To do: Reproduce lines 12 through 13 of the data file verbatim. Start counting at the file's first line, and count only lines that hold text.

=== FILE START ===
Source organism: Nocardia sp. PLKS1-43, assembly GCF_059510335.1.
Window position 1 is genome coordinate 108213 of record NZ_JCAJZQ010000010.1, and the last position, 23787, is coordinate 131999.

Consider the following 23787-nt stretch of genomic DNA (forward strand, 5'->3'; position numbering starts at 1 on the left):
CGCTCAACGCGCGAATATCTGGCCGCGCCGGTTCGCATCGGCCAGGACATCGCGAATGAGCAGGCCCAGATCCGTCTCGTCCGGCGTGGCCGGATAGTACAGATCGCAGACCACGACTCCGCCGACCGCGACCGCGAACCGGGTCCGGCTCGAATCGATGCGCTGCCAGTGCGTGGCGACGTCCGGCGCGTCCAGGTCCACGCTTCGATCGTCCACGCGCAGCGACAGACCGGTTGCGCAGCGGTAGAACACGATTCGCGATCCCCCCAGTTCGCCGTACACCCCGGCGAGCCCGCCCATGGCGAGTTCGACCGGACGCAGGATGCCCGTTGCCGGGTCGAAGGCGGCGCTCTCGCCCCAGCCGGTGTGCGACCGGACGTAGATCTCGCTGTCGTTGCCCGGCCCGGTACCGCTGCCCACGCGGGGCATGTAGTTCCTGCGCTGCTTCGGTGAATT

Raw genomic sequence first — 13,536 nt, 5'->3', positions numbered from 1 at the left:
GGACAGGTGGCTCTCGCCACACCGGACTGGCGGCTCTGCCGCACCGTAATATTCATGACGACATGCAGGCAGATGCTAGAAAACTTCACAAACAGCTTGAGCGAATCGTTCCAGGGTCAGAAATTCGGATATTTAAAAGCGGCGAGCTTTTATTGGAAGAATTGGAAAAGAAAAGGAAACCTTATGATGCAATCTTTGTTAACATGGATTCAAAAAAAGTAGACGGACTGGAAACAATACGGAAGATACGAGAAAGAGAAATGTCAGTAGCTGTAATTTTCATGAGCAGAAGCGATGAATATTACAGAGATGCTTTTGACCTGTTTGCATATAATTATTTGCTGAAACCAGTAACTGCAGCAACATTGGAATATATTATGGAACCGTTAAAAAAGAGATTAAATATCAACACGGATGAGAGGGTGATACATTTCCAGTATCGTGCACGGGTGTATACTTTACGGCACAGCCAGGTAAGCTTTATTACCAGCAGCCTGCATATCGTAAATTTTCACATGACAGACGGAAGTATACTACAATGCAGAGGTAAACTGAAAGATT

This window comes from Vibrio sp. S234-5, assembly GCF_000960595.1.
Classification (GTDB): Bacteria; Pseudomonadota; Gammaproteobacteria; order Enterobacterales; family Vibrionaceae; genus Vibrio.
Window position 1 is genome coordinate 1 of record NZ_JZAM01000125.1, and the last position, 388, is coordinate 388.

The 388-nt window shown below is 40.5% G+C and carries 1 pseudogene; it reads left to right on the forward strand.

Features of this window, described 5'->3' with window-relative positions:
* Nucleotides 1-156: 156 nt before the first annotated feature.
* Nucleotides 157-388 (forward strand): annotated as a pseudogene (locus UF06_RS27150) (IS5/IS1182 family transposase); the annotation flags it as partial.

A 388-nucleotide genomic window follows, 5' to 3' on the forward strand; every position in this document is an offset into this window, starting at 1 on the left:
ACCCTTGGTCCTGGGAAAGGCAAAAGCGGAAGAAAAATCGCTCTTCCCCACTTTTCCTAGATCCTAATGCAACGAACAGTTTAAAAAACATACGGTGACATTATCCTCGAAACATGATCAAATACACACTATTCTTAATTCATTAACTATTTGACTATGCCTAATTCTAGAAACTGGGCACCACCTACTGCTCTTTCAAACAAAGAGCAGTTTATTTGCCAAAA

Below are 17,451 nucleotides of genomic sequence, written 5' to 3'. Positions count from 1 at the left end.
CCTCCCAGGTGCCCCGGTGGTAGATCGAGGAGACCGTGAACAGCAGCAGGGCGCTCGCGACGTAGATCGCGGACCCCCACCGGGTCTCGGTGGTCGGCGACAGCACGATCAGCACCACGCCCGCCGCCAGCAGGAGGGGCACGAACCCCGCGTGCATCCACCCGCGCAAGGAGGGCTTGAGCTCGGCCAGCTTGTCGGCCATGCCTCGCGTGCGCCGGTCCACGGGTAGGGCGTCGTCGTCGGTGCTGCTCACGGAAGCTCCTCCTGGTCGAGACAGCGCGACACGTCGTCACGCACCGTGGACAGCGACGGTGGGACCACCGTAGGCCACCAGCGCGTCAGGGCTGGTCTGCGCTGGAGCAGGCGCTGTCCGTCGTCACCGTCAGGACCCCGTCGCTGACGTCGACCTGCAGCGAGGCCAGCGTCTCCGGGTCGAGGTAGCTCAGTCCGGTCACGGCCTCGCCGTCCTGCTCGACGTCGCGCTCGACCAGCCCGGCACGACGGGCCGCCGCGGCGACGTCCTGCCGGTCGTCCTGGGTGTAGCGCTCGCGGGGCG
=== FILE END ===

* Nucleotides 1-156: 156 nt before the first annotated feature.
* Nucleotides 157-388 (forward strand): annotated as a pseudogene (locus UF06_RS27150) (IS5/IS1182 family transposase); the annotation flags it as partial.